Italian government austerity drive BMWs, Jaguars, Maseratis put on eBay
Italy's government is selling off scores of official cars.
Jaguars, Alfas and Maseratis on online auction site eBay as the government strives to show that it is responding to public pressure to cut spending and the privileges of the powerful.
A total of 151 vehicles, including 40 BMWs, are up for sale - a fraction of a 60,000-strong fleet owned by Italy's public bodies that the state estimates costs more than 1 billion euros (S$1.7 billion) a year to run.
The auction is, however, unlikely to make a dent in Italy's two trillion euro debt, Reuters reported.
But it is widely seen as a highly visible and symbolic move by new Prime Minister Matteo Renzi.
Popular fury at the luxuries enjoyed by the political elite at a time of economic hardship helped the anti-establishment 5-Star Movement to sweep a quarter of votes in its first national election a year ago.
But Mr Renzi, who took power in last month's party coup, has sought to transform the public mood with promises of tax cuts, ambitious reforms and a less ostentatious style.
He drove to a meeting with his predecessor Mr Enrico Letta, shortly before he replaced him, at the wheel of a blue Smart car.
In one of his first posts as the Democratic Party secretary, Mr Renzi tweeted: "Why should an undersecretary have an official car? The undersecretary should go by foot."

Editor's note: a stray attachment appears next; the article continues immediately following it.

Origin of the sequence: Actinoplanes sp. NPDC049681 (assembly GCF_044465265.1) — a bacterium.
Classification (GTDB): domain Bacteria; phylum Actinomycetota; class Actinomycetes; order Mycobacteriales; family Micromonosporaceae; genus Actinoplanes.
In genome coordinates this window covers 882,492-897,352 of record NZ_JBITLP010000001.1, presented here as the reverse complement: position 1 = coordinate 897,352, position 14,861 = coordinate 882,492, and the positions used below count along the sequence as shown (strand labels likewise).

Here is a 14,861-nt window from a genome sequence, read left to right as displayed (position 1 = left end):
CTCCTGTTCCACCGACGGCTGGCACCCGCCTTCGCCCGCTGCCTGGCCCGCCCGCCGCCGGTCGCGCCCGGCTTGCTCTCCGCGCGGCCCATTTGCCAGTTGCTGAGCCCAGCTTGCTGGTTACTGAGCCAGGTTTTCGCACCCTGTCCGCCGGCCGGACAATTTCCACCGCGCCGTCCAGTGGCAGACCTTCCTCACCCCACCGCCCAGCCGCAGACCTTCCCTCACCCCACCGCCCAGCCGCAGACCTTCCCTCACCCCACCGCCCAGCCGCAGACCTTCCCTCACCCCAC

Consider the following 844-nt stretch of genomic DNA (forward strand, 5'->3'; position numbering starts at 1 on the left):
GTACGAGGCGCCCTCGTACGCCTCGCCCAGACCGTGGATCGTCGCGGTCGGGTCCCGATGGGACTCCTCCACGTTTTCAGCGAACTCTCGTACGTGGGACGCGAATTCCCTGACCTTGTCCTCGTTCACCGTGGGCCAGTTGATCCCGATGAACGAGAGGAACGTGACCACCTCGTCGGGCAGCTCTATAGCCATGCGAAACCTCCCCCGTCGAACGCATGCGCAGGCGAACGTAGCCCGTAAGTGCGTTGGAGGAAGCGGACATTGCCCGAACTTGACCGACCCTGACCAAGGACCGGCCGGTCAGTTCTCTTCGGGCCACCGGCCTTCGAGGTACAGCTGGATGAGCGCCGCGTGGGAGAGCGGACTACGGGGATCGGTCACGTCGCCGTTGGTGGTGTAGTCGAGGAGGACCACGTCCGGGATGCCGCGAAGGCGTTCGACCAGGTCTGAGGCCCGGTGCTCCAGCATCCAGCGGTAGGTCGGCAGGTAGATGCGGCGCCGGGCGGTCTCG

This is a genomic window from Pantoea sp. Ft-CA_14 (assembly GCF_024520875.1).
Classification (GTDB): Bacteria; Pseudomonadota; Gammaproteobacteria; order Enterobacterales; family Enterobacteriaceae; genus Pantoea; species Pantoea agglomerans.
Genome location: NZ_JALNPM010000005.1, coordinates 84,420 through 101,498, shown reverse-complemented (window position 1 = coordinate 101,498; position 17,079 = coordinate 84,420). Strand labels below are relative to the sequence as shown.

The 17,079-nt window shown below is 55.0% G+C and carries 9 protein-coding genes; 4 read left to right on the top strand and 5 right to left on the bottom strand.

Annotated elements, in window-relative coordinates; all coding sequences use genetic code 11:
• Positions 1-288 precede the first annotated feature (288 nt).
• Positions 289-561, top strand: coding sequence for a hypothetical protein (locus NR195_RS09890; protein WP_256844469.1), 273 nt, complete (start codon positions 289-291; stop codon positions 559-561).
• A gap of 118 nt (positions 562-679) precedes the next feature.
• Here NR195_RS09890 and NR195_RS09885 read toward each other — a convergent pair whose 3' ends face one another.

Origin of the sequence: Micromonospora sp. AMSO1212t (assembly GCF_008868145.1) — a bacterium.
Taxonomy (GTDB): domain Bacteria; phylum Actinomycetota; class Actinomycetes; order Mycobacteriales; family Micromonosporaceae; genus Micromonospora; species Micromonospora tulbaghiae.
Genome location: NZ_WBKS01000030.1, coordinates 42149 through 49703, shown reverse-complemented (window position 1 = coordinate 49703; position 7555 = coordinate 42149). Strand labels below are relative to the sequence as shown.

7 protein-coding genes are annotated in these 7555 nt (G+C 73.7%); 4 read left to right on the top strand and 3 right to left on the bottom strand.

The Italian newspaper La Repubblica reported that about 1,500 non-essential cars will eventually be sold off.
So far online bidding has been concentrated on a grey Alfa Romeo 166, with a current top offer of 8,621 euros. A BMW 525d, with camel-coloured leather seats, is going for 15,050 euros after 75 bids.
Bidding has yet to open on two Jaguars, among the most exclusive models on offer. They were previously used by the justice ministry, which had a fleet of more than 830 chauffeured cars at the end of last year.
Nine Maseratis and another eight BMWs belonging to the defence ministry, are also up for sale, The Independent reported.
In 2011, Mr Ignazio La Russa, then defence minister in the final Berlusconi government, attempted to justify the purchase of 19 of the Maserati saloons, each costing 117,000 euros, excluding the cost of armour-plating. The cars can go to 270kmh. When Mr La Russa was asked why he was spending €2.5 million euros on cars, while slashing defence spending, he replied that at least the vehicles were Italian.
High-end vehicles are a common status symbol for government officials, and are regularly seen speeding down streets with little regard for stop lights and most traffic rules.